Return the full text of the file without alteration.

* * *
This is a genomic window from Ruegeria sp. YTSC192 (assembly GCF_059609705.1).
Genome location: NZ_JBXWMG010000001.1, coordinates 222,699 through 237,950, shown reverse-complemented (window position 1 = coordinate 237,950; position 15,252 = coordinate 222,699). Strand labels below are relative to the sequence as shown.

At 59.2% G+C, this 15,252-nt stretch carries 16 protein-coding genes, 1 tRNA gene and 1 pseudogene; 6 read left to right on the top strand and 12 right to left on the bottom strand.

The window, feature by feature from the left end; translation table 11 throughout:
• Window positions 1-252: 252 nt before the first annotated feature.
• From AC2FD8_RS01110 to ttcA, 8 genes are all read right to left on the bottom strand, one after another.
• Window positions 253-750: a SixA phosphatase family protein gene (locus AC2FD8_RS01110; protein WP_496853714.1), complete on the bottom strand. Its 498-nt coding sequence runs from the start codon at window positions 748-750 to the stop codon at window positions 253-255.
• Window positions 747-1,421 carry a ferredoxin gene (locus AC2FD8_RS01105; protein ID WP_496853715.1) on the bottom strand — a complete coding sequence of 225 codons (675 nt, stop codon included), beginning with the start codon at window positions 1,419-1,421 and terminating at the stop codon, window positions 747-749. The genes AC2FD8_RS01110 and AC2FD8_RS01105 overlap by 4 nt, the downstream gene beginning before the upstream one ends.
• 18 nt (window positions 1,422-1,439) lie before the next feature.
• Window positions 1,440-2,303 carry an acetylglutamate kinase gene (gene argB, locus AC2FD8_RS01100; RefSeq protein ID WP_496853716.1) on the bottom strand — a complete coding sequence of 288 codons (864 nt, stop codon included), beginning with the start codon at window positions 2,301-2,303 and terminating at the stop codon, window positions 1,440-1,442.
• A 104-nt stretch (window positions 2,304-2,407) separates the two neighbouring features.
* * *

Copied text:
This is a genomic window from Ruegeria sp. YTSC192 (assembly GCF_059609705.1).
Genome location: NZ_JBXWMG010000001.1, coordinates 222,699 through 237,950, shown reverse-complemented (window position 1 = coordinate 237,950; position 15,252 = coordinate 222,699). Strand labels below are relative to the sequence as shown.

At 59.2% G+C, this 15,252-nt stretch carries 16 protein-coding genes, 1 tRNA gene and 1 pseudogene; 6 read left to right on the top strand and 12 right to left on the bottom strand.

The window, feature by feature from the left end; translation table 11 throughout:
• Window positions 1-252: 252 nt before the first annotated feature.
• From AC2FD8_RS01110 to ttcA, 8 genes are all read right to left on the bottom strand, one after another.
• Window positions 253-750: a SixA phosphatase family protein gene (locus AC2FD8_RS01110; protein WP_496853714.1), complete on the bottom strand. Its 498-nt coding sequence runs from the start codon at window positions 748-750 to the stop codon at window positions 253-255.
• Window positions 747-1,421 carry a ferredoxin gene (locus AC2FD8_RS01105; protein ID WP_496853715.1) on the bottom strand — a complete coding sequence of 225 codons (675 nt, stop codon included), beginning with the start codon at window positions 1,419-1,421 and terminating at the stop codon, window positions 747-749. The genes AC2FD8_RS01110 and AC2FD8_RS01105 overlap by 4 nt, the downstream gene beginning before the upstream one ends.
• 18 nt (window positions 1,422-1,439) lie before the next feature.
• Window positions 1,440-2,303 carry an acetylglutamate kinase gene (gene argB, locus AC2FD8_RS01100; RefSeq protein ID WP_496853716.1) on the bottom strand — a complete coding sequence of 288 codons (864 nt, stop codon included), beginning with the start codon at window positions 2,301-2,303 and terminating at the stop codon, window positions 1,440-1,442.
• A 104-nt stretch (window positions 2,304-2,407) separates the two neighbouring features.